Being Prepared May Help Prevent the Unexpected
By Cindy Bates
Getting a business up and running is no easy task, especially in tough economic times. Many business owners put all of their focus into executing the business plan itself and then into keeping the business running and growing. The prospect of a disaster striking their business might just be a near impossibility only to be considered at a later date, when they have more time to devote to such matters.
Yet, developing a disaster preparedness plan is one of the most critical steps a business owner can take to ensure the success of his or her business, given that disasters do happen all the time and are nearly impossible to predict. Furthermore, the U.S. Department of Labor estimates more than 40 percent of businesses never reopen following a disaster and, of the remaining companies, at least 25 percent will close in two years.
Small and medium-sized businesses (SMB) in particular have a difficult time recovering from disaster, since they lack many of the resources of larger organizations, making it all the more important for them to develop disaster preparedness plans. Therefore, here are a number of areas SMBs should consider when developing a disaster preparedness plan:
Protect business data – Physical and virtual disasters can wipe out or damage IT systems and data. Back up business data, whether by replicating hard drives on a regular basis or leveraging an online backup solution. Online backup solutions make data easily accessible from remote locations and often can safeguard data stored on mobile devices, in addition to data stored on PCs and laptops.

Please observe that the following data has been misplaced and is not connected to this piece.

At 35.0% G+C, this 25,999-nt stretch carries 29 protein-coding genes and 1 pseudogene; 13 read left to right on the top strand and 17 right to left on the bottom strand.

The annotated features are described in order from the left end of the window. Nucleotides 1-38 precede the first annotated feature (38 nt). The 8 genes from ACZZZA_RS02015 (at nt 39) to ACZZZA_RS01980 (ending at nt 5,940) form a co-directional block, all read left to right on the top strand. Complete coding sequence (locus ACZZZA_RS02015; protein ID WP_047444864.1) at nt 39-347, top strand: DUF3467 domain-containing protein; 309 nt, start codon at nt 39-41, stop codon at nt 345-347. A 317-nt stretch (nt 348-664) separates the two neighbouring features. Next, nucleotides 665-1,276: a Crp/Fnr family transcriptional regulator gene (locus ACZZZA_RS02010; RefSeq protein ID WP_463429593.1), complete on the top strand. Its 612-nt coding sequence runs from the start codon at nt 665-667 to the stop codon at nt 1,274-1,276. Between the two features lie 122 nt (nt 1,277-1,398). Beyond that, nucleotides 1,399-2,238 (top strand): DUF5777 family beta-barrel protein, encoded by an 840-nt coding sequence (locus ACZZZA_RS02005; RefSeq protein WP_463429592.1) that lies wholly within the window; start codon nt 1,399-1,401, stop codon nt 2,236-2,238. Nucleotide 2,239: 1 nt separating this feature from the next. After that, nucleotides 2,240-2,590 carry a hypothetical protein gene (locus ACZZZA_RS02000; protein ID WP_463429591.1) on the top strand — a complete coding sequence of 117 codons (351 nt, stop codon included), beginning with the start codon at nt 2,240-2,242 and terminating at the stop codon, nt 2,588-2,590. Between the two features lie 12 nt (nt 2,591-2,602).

Consider cloud-based software – Businesses that implement cloud-based software programs automatically get the benefit of online data storage, while also reaping many of the other benefits that cloud-based solutions have to offer, such as flexibility; mobility; and affordable, enterprise-grade capabilities. In the event of a disaster, your team can work from anywhere and on any computer.
Keep technology updated – By responding promptly to technology update notices, SMBs can prevent many virtual disasters from ever occurring in the first place. Technology updates generally include security patches that provide protection from the latest digital threats.
Make a communications plan – Decide ahead of time who will be the chief communicator, both to internal and external audiences, when it comes to relaying pertinent information related to the disaster. Also, determine which methods of communication will be used, taking into account such platforms as company websites, blogs and social media channels.
Be ready to meet financial obligations – A disaster might slow down your business’s operations, but certain fiscal responsibilities, such as payroll and regular bill payments, should not skip a beat. Have all financial information, including billing schedules and account numbers, well organized and easily accessible from remote locations to avoid falling behind on financial matters.
Being prepared may even help prevent the unexpected. For more guidance on what it takes to prepare for a disaster, visit www.microsoftbusinesshub.com, for a free e-guide to disaster preparedness.
About the Author:
Cynthia (“Cindy”) Bates is the Vice President of Microsoft’s US SMB Organization. Cindy and her team align Microsoft’s resources across customer and partner engagement to drive success in serving the millions of Small and Medium Sized Businesses in the US, helping them start, grow and thrive by leveraging today’s powerful and affordable technologies.